Fyodor Dostoevsky Additional Biography


(Masterpieces of Fiction, Detective and Mystery Edition)

Fyodor Mikhailovich Dostoevski was born in Moscow on November 11, 1821. His father, a member of the minor nobility, was a former army surgeon at the Marinksky Hospital for the poor; thus, very early in life, Dostoevski came into contact with poverty, disease, and death—topics that were to haunt his literary works. His father was a tyrannical man, while his mother was a meek, frail woman. During his education in Moscow, Dostoevski was attracted to literary studies, but at his father’s bidding, he entered the St. Petersburg Military Academy. While at school, he avidly studied the works of William Shakespeare, Sir Walter Scott, E. T. A. Hoffmann, Nikolai Gogol, and Honoré de Balzac, and especially the romantic dramas of Friedrich Schiller.

In 1839, Dostoevski’s father was murdered by his own serfs; thus, murder and its effects touched Dostoevski deeply, as borne out in his last and greatest novel, The Brothers Karamazov. Also, during his student days in St. Petersburg, he came into close contact with poverty, alcoholism, and prostitution as he wandered through the notorious Haymarket district of the city. After completing his education, Dostoevski embarked on a literary career, writing translations, articles, and novels. Soon he came under the influence of radical underground organizations and began publishing subversive articles and working with known revolutionaries. In 1849, he was arrested, imprisoned, condemned to death, and paraded...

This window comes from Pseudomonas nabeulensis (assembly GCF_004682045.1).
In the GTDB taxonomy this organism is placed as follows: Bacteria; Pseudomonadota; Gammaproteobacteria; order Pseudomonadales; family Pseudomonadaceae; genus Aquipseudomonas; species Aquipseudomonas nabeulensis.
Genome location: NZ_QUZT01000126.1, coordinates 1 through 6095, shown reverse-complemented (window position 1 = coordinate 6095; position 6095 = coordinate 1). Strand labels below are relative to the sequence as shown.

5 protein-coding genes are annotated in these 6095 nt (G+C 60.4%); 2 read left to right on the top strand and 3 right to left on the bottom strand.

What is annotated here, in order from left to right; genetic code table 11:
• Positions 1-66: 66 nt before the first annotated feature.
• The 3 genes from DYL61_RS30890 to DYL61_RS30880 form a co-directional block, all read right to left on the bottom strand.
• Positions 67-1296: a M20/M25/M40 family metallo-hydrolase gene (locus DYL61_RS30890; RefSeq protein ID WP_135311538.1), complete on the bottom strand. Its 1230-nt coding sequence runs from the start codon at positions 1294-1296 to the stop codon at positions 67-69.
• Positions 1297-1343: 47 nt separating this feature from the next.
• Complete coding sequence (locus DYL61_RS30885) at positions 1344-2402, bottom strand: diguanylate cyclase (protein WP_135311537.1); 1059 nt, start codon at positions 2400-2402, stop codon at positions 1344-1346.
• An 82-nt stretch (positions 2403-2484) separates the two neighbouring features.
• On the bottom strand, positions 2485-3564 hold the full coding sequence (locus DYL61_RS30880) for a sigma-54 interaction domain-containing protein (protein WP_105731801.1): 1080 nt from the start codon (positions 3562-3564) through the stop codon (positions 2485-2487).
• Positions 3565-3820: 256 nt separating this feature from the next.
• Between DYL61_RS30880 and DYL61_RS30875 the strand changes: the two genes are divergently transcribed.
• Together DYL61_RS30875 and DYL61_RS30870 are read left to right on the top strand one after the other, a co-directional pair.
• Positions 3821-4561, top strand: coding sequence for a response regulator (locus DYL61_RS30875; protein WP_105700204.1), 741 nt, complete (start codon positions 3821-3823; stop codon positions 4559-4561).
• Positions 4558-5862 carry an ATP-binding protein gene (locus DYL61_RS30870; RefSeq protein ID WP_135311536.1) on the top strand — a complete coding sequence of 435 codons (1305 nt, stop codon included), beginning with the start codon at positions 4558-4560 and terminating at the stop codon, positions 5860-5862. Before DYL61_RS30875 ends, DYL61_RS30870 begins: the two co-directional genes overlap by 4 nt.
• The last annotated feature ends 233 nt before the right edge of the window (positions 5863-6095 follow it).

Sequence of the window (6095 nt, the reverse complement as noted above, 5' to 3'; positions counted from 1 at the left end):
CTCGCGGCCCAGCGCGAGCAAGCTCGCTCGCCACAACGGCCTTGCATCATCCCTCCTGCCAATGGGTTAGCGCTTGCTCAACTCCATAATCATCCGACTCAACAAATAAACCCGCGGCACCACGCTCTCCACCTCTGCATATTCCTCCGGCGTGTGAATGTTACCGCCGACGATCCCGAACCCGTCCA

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(Masterpieces of World Literature, Critical Edition)

Fyodor Mikhailovich Dostoevski (dahs-tuh-YEHF-skee), novelist, journalist, religious polemicist, and political reformer, was born in Moscow, Russia, on November 11, 1821, the second child of Mikhail Andreevich Dostoevski and Marya Fedorovna Nechaeva. His father, a surgeon, had served for eight years in the army and, at Fyodor’s birth, held a staff position at St. Mary’s Hospital for the destitute of Moscow. An able and intelligent man who had succeeded in pulling himself out of generations of poverty, Dostoevski’s father was nonetheless often violent, moody, and given to bouts of heavy drinking that frightened his children. His mother was an engaging and attractive woman, practical, efficient, and cheerful in running her household.

Dostoevski had seven brothers and sisters. He was closest to his older brother, Mikhail, and the third child in the family, his sister Varvara. These three seem to have formed a closer relationship to their father than the youngest five, whose lives were centered almost entirely on their mother. Mikhail, Fyodor, and Varvara shared intellectual and literary interests, and Fyodor’s novels and stories reveal themes, types, and motifs closely linked to his lifetime experience with these two close siblings.